Once again, a pipeline protest is about to put the B.C. NDP government in a bit of a political pickle.
And no, I am not referring to the endless debate over the Trans Mountain pipeline expansion. Instead, the energy project that is once again in the news is the Coastal GasLink natural gas pipeline that will connect to the LNG Canada terminal in Kitimat.
The company building the $6.6 billion, 670 kilometre pipeline says it has signed benefits agreements with all 20 elected First Nations councils along the line’s route. However, five unelected “hereditary chiefs” of the Wet’suwet’en First Nations oppose the project and are doing everything they can to block or disrupt its construction.
The latest move by the five chiefs (and a handful of activist supporters) was to issue this past weekend a so-called “eviction notice” to Coastal GasLink workers at a work site near the northwest community of Houston. That notice came after a B.C. Supreme Court justice extended an injunction against the pipeline protesters, barring them from blocking company workers from accessing the site.
This dispute has all the markings of a confrontation that could get out of hand very easily, and one that will put the NDP government on the spot. It is yet another issue that will remind the NDP that positions it took in Opposition are not supportable or doable once it forms government.
Already, the B.C. Liberal Opposition is demanding that Premier John Horgan fire Forests Minister Doug Donaldson, whom the party claims has expressed support for the illegal blockades in the past. Horgan is not going to do that over this issue, of course, but his rumored cabinet shuffle may lead to a change in who holds that portfolio anyways.
This is a good issue for the B.C. Liberals to hammer the NDP over. The voting public likes to see court orders enforced, and there is widespread evidence that pipeline projects (most notably the Trans Mountain one) have the support of a majority of the public.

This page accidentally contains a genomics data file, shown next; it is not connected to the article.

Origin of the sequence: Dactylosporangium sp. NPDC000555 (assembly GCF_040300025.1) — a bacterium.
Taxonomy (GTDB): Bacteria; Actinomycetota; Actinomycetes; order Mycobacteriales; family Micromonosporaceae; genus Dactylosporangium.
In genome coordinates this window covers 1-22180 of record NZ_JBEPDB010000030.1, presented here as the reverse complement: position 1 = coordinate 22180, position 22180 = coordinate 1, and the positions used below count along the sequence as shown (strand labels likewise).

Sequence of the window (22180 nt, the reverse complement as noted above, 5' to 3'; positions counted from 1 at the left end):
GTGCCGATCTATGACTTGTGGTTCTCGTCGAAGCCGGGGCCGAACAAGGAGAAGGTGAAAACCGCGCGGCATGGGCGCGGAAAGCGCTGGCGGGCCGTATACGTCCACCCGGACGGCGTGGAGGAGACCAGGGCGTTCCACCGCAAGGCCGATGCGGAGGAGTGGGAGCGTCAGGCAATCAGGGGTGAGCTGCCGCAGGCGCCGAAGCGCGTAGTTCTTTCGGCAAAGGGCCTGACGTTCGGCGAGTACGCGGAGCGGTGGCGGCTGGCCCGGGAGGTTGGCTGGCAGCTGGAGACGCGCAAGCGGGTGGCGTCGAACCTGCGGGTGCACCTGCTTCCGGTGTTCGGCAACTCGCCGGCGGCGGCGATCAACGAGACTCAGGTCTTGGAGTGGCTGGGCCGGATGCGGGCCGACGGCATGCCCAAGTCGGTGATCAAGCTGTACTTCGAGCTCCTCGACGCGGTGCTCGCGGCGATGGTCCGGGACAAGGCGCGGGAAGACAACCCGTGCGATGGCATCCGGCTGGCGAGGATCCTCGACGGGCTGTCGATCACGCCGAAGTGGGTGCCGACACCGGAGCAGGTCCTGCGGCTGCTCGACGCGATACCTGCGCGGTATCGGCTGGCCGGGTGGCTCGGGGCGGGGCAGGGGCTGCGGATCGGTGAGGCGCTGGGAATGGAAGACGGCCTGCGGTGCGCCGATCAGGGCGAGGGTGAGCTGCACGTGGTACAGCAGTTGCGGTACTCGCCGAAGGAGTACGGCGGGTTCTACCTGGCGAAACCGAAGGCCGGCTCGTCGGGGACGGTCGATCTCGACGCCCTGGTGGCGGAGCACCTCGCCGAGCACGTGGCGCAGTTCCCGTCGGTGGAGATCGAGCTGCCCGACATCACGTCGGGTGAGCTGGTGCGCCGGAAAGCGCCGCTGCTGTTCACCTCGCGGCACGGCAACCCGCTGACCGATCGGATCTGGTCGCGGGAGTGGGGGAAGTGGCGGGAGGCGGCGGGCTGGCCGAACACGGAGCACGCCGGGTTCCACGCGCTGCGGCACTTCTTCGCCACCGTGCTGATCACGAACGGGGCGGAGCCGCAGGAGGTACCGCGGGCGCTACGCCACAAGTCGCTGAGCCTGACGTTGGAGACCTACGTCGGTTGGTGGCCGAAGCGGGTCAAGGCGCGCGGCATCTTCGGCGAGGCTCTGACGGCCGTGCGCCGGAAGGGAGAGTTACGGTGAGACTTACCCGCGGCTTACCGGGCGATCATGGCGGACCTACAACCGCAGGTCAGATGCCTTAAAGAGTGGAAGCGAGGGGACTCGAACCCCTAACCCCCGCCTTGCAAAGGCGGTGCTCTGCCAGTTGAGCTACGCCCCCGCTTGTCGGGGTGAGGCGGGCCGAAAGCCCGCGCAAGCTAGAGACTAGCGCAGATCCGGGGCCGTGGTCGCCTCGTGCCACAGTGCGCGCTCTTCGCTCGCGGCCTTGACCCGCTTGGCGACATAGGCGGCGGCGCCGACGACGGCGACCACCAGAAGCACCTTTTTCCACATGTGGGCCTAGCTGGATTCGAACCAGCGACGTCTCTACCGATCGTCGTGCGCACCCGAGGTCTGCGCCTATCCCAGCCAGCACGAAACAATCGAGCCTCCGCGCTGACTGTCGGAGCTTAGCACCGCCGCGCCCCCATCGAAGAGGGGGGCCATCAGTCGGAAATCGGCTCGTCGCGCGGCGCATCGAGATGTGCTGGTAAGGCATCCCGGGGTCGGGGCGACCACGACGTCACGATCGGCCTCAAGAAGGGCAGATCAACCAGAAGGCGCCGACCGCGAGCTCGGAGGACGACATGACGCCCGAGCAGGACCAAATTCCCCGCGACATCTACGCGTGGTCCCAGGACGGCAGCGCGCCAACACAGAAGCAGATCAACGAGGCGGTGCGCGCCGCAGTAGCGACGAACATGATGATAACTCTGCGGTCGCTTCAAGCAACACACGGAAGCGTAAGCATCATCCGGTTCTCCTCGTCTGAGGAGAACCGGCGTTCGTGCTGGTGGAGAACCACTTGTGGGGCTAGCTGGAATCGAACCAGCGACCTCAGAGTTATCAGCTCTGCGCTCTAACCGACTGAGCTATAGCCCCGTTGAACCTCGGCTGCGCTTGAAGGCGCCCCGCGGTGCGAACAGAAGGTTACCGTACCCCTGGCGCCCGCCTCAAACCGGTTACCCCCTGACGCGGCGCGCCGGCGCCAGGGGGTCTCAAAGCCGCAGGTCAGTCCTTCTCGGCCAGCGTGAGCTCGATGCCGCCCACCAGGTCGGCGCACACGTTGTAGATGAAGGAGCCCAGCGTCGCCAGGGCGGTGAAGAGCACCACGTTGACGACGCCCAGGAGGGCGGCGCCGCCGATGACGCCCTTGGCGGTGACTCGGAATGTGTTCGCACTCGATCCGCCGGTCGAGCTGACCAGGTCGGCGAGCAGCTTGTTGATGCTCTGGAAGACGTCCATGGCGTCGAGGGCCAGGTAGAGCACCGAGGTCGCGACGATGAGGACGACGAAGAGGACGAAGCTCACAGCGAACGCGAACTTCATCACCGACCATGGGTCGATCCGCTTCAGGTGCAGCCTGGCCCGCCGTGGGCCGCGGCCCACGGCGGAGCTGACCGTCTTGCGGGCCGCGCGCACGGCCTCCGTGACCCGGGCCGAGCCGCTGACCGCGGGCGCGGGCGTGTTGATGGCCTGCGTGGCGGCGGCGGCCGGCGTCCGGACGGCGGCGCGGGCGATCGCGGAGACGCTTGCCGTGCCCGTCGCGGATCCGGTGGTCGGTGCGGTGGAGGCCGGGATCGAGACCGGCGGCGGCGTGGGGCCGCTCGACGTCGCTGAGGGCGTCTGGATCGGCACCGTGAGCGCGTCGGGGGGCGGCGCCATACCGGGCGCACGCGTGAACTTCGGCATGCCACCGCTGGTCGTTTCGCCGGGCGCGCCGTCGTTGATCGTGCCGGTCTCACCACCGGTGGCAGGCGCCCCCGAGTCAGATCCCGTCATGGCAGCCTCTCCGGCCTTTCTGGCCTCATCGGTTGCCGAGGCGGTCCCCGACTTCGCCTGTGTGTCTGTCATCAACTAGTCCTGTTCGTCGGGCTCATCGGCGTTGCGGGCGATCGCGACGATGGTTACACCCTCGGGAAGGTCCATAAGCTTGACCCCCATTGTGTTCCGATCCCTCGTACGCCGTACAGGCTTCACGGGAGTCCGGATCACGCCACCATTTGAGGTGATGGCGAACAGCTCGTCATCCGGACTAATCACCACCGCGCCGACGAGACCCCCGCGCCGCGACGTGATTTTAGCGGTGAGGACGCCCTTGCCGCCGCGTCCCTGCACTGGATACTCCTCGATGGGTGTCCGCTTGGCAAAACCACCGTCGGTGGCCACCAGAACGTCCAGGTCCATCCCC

However, a more pressing issue for the NDP government is trying to ensure the LNG Canada project gets over the finish line, while at the same time trying to walk a political tightrope when it comes to dealing with First Nations.
The LNG Canada project is a centrepiece of its long-term economic strategy and a cornerstone of its climate action plan. There are already signs the project has lit a fire under the economy of the province’s northwest communities, something badly needed as the forest industry continues to go into a tailspin.
The government will inevitably have to align itself with the company’s position, and thus will likely find itself in a very dramatic showdown with the five hereditary chiefs and their supporters. The RCMP is already involved in the situation and their presence has heightened tension at the protest camp in the past.
The tensions have split the Wet’suwet’en community, although most reports seem to indicate the protesters have the support of just a minority of the members of the 12 hereditary house groups (which in turn fall under five clans). As well, the five hereditary chiefs who oppose the pipeline have been accused of bullying three female hereditary chiefs who support the project.
This ongoing, unresolved dispute has magnified some key questions that can arise when trying to secure First Nations’ support for energy projects, such as: are elected councils the proper bodies to negotiate with, or are hereditary chiefs the ones to deal with? Moreover, if the support of most First Nations along a project’s corridor is secured, is that enough if a minority of other First Nations oppose it?
All tough questions and ones the NDP government will have to answer as it begins adhering to the United Nations Declaration of the Rights of Indigenous People, which passed into law during the last legislative session.
In this particular case, however, the NDP will have to follow the rule of law as defined by the courts. And doing that is going to be one heck of a political mess to get through.
Keith Baldrey is chief political reporter for Global BC